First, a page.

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Introducing new kitten to existing cat

Discussion in 'Cat Training and Behaviour' started by bobsy852, Nov 24, 2018.


  1. bobsy852

    bobsy852 PetForums Newbie

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    So we’ve had our current cat (Annikka - female) for about 4yrs now. My wife has said for ages that she’d like another cat so last week I surprised her with a new kitten (‘Handsome’ - male).
    I read everything I could about how to introduce them safely.
    I bought all new trees, food bowls, toys, blankets, water bowls and set Handsome up in his own room in the house (a spare bedroom). My wife has been sleeping with him each night while I sleep with Annikka so not as to change routines for her too much.

    Once Handsome had settled in, We then encouraged them closer to the other side of the door from eachother and that went well for a couple of days.
    We then opened the door slightly so they could smell eachother. Again. No aggression at all.
    We then put either Annikka or Handsome in a cage and put it in a different room that the other cat was used to (e.g Annikka locked in cage in Handsome’s room).
    Again, they’d smell eachother & Eat next to eachother with no aggression at all.
    We then started putting Annikka into Handsome’s room & him into rooms she was familiar with but shut the doors to keep them apart. This way they could get used to the scent of other cats in eachothers places. Again, no bad effects.

    We thought this seemed perfect and everything I’d read online then seems to go a bit blank as to when they’re ready to meet. So we just tried them in a room together. Handsome just wants to play and would even barge Annikka out of her food bowl when she was eating. But then after a while, whatever room they’re in, annikka just starts chasing him around and backs the poor guy into a corner and trys swatting at him (no claws i dont think).
    She had a good go at biting him once though.
    When it gets like this we’ve separated them again as we dont want either of them getting hurt!!

    Yet put some treats out and they’ll BOTH happily come eat them right next to eachother!! (Nose to nose)! So i dont know if they’re just trying to sort out who is boss or whether we need to go back to putting them in the cage around eachother?

    or is there anything else we could try?

    Thanks in advance
     
    #1 bobsy852, Nov 24, 2018
    Last edited: Nov 24, 2018
  2. chillminx

    chillminx PetForums VIP

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    Hi @bobsy852 -

    Your cats are not actually trying to sort out who's "boss" because cats as a species do not have a hierarchy.

    Cats are highly protective of their resources (they are solitary hunters) and Annikka is anxious to protect her resources (food, water, litter trays, scratch posts, cat beds, toys etc + human attention) from Handsome. He is an intruder into Annikka's territory and when she chases him, backs him into a corner, swats him or bites him she is trying to get him to leave the home, so she has her territory and resources to herself. This is what would happen in the cat world if they were feral or wild.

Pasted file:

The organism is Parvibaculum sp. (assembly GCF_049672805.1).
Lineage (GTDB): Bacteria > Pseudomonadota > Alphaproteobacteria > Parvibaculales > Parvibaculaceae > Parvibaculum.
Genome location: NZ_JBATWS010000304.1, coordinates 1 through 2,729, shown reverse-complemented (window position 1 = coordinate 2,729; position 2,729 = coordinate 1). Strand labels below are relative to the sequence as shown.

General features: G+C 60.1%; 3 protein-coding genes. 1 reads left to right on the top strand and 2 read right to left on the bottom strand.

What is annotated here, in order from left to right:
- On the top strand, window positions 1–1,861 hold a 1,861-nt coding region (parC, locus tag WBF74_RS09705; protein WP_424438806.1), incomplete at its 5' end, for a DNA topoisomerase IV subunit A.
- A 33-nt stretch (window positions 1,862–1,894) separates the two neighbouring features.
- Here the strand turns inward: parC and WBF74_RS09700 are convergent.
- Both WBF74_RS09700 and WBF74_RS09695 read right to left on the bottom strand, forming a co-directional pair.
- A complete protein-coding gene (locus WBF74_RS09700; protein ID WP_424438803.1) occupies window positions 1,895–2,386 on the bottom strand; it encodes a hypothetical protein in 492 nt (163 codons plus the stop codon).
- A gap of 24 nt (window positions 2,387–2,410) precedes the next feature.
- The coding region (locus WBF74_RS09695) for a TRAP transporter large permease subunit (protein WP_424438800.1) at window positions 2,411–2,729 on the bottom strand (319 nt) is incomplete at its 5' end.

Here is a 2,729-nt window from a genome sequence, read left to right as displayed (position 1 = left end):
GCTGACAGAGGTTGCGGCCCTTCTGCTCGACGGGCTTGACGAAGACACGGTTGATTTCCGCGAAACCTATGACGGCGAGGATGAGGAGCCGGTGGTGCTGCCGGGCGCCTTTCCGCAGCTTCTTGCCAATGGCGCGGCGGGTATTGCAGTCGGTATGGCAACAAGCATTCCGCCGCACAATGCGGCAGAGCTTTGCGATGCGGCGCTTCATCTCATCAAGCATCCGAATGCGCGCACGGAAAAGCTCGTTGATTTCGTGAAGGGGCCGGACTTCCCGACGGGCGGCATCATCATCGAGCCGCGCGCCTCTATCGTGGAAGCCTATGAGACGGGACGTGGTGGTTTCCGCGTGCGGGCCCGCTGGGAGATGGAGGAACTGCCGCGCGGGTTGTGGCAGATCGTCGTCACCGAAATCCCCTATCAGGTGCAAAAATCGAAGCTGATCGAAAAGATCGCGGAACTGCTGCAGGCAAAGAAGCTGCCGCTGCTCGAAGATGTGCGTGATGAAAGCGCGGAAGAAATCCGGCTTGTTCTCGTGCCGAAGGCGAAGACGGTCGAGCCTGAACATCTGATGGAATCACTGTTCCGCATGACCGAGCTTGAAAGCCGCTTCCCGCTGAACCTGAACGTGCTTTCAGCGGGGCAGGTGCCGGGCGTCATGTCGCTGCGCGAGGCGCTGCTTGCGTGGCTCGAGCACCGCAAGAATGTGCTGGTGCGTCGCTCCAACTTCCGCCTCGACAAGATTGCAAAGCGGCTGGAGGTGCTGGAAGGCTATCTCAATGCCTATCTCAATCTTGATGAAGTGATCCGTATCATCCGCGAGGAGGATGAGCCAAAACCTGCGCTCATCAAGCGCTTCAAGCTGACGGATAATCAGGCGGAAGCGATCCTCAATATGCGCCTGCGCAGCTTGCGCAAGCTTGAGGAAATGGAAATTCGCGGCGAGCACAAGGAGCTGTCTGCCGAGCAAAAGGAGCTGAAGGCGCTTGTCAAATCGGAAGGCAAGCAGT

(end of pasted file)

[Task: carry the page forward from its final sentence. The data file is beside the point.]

The fact there were no negative reactions from Annikka when you were introducing the two of them suggests to me she did not fully understand that Handsome was there to stay. Now it is dawning on her she is not so laid back about it all.

    Handsome being a kitten (how old is he btw?) just wants to play with Annikka but it is too soon for Annikka to play with him, she does not yet accept him well enough to play with him. Please don't let her chase Handsome and bully him, it could damage his confidence and might make him grow up into a bully himself (cats copy each other) if the bullying goes on every day.

    I don't see there is much to be gained from reinstating the cage. I have never used that method for introductions. I always use the mesh screen door method and find it has a high rate of success. Least stress for the cats and least stress for the humans.:)

    The screen door is fitted to the newcomer's safe room, and opens the opposite way to the room door, so both doors can be used independently. The object is for both cats to be able to see each other and smell each other's scent but not have direct contact. It is a gradual desensitising process. Can take anything from a week to several months. My last introductions were two 4 mth old kittens to my 3 adult cats. It took 4 months before I could leave them all together in the same space unsupervised. They get on brilliantly now. :)

    A screen door is much better than closing a solid door between the cats. If they can't see each other the desensitising process can't progress.

    A screen door needs to be full height so neither cat can jump over it. Needs to be hinged and have a catch fitted to keep it safely closed. This kind of thing:

    https://www.streme.co.uk/product/valoro-hinged-fly-screen-for-single-doors-regular/

    (My OH made our screen door using white wood (deal) for the frame and used industrial staples to fix bird cage wire to the frame..)

    Handsome would be better even now, having his safe room with a mesh screen, so you can put him in there when you are not able to supervise the 2 cats together. Also if Annikka is getting stroppy with H you can put him in his room then for safety. But spend lots of time with him so he doesn't feel shut away.